Flory v. Flory

Annotate this Case

364 Pa. Superior Ct. 67 (1987)

527 A.2d 155

Mary A. FLORY, Appellant, v. Paul Thomas FLORY, Appellee.

Supreme Court of Pennsylvania.

Argued February 10, 1987.

Filed June 12, 1987.

*68 Darrell N. Van Ormer, Jr., Elizabethtown, for appellant.

David E. Wagenseller, III, Lancaster, for appellee.


*69 BECK, Judge:

This appeal presents the issue of whether the income from a child's guardianship account, established in settlement of a tort claim of the child, can be used to meet his support needs. We hold that such use of the income is improper unless the court determines that his parents are unable to provide for his support out of their own resources.

Plaintiff-appellant, Mary A. Flory, and defendant-appellee, Paul Thomas Flory, were married on August 30, 1970. Four children were born during the marriage: Paul, age 14; Joseph, age 12; Margaret, age 10; and Jacob, age 8. The parties separated in February of 1981. Appellant subsequently filed a complaint for support, and on March 25, 1983 an order was entered directing appellee to pay $80 a week support for the four children.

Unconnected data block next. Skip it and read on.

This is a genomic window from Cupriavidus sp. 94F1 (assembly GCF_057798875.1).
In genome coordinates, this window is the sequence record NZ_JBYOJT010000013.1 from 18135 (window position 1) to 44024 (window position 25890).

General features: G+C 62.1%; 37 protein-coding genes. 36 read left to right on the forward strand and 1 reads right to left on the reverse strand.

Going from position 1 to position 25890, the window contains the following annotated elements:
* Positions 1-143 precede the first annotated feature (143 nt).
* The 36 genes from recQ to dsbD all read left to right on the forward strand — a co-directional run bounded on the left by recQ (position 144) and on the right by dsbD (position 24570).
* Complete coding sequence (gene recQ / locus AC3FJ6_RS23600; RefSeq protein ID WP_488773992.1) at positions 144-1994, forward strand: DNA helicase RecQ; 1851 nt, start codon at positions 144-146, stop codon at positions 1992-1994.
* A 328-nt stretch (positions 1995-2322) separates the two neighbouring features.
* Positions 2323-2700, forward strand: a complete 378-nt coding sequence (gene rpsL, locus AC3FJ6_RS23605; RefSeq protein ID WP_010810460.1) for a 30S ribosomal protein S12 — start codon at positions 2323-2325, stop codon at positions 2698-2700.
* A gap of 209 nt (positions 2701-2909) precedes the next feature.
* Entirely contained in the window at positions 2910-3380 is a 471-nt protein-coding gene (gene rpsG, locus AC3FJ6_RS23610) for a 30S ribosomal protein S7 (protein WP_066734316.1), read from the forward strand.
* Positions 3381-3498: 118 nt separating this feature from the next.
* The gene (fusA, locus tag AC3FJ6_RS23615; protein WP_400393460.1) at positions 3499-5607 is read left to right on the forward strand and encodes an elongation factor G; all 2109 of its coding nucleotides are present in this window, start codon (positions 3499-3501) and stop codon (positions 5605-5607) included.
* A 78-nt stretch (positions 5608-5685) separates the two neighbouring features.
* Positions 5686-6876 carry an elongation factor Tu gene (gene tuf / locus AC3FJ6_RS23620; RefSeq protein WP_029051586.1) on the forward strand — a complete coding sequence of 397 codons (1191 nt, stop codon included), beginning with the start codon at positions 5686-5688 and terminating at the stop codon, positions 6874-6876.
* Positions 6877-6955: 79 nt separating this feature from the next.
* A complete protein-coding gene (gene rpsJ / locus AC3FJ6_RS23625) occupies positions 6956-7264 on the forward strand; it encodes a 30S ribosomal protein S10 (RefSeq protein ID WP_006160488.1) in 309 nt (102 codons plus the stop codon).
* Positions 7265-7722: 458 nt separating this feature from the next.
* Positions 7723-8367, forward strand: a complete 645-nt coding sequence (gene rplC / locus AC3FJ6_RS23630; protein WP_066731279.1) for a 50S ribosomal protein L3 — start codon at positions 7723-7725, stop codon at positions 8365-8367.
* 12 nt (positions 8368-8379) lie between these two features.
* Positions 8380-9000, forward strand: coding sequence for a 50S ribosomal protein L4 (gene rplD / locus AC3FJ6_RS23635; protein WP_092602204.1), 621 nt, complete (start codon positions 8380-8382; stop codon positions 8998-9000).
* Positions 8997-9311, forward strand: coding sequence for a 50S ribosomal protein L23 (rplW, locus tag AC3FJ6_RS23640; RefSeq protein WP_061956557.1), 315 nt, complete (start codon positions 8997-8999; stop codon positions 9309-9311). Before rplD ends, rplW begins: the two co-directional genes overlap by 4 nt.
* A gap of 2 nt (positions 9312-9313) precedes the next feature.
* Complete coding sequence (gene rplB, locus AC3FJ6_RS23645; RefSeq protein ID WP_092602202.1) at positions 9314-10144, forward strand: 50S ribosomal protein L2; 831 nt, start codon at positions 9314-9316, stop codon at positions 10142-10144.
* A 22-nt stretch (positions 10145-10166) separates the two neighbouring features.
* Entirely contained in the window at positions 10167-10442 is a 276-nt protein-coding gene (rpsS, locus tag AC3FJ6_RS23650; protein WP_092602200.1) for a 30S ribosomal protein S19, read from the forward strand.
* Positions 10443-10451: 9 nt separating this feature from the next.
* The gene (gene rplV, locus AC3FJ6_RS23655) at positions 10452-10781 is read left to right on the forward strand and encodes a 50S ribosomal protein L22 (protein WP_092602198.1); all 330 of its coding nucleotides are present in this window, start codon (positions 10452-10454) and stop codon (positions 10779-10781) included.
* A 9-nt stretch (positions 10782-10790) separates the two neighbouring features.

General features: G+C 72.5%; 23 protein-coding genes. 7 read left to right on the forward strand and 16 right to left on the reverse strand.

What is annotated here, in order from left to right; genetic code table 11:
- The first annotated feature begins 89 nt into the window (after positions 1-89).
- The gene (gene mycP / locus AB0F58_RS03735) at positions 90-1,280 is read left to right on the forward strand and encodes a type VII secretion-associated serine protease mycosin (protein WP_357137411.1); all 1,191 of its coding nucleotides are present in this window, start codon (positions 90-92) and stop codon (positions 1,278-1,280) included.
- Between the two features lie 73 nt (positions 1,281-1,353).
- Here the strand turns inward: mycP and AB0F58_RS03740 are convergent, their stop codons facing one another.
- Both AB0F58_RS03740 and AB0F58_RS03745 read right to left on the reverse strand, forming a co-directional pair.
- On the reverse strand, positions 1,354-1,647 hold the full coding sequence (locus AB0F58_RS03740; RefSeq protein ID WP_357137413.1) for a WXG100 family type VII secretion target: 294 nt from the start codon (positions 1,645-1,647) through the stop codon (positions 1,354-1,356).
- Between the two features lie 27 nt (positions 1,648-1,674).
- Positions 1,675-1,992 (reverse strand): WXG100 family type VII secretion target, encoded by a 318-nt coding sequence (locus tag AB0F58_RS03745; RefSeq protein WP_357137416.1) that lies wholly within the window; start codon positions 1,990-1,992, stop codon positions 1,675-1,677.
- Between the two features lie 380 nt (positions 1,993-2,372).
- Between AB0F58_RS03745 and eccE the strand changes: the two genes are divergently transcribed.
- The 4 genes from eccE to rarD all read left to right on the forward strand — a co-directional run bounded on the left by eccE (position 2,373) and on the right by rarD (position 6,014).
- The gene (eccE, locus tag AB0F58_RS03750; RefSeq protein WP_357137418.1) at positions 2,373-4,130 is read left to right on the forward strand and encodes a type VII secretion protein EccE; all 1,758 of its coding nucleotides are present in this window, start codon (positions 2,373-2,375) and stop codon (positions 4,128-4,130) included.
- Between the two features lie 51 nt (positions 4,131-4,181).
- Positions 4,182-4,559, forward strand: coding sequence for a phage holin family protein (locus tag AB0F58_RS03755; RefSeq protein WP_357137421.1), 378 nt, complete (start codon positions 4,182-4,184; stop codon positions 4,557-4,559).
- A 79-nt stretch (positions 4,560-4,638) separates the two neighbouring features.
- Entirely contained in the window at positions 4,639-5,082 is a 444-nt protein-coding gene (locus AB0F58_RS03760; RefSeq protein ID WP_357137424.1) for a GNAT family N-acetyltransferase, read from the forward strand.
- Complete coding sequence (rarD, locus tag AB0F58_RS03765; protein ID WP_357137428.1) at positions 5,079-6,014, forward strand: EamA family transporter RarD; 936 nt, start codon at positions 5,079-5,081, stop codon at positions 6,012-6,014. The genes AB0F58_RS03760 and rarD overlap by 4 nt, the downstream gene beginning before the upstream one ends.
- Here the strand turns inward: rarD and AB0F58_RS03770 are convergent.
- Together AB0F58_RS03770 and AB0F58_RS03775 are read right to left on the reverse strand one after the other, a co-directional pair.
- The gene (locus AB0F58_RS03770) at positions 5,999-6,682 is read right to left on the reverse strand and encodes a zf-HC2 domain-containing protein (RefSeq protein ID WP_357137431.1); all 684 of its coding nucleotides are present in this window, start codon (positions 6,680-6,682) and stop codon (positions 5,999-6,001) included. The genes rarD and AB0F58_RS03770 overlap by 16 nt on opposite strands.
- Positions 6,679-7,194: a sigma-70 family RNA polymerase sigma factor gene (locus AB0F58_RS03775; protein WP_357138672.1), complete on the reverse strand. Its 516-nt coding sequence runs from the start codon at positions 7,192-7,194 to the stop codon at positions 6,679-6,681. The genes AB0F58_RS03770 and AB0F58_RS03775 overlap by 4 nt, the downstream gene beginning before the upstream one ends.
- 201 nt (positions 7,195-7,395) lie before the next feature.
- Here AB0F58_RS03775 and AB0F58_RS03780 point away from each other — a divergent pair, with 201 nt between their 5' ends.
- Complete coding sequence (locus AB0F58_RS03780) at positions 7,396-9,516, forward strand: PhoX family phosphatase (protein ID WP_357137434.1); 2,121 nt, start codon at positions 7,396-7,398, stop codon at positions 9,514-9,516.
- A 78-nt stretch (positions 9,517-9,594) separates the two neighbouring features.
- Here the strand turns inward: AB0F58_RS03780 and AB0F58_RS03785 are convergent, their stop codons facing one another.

The parties were divorced on January 27, 1984, at which time an amended order was entered directing appellee to pay $60 a week for the support of Paul, Margaret, and Jacob. Support for Joseph was not provided.

On July 18, 1985, appellee filed a petition to modify, seeking credit for six weeks' support for the period in the summer when he had temporary physical custody of the children. On September 11, 1985, appellant petitioned for an increase in the amount of the support order, alleging changed circumstances.

A conference was held before a domestic relations hearing officer on September 17, 1985. No agreement was reached, and the case was listed as complex. Following a hearing on April 7, 1986, the trial court dismissed both petitions for modification. This timely appeal by Mrs. Flory followed.

Appellant first contends that the trial court erred in allowing appellee's support obligation to one of his four children, Joseph, to be satisfied from a guardianship account established in settlement of Joseph's personal injury tort claim without first engaging in a searching inquiry into *70 appellee's ability to support Joseph out of his own financial resources. We agree.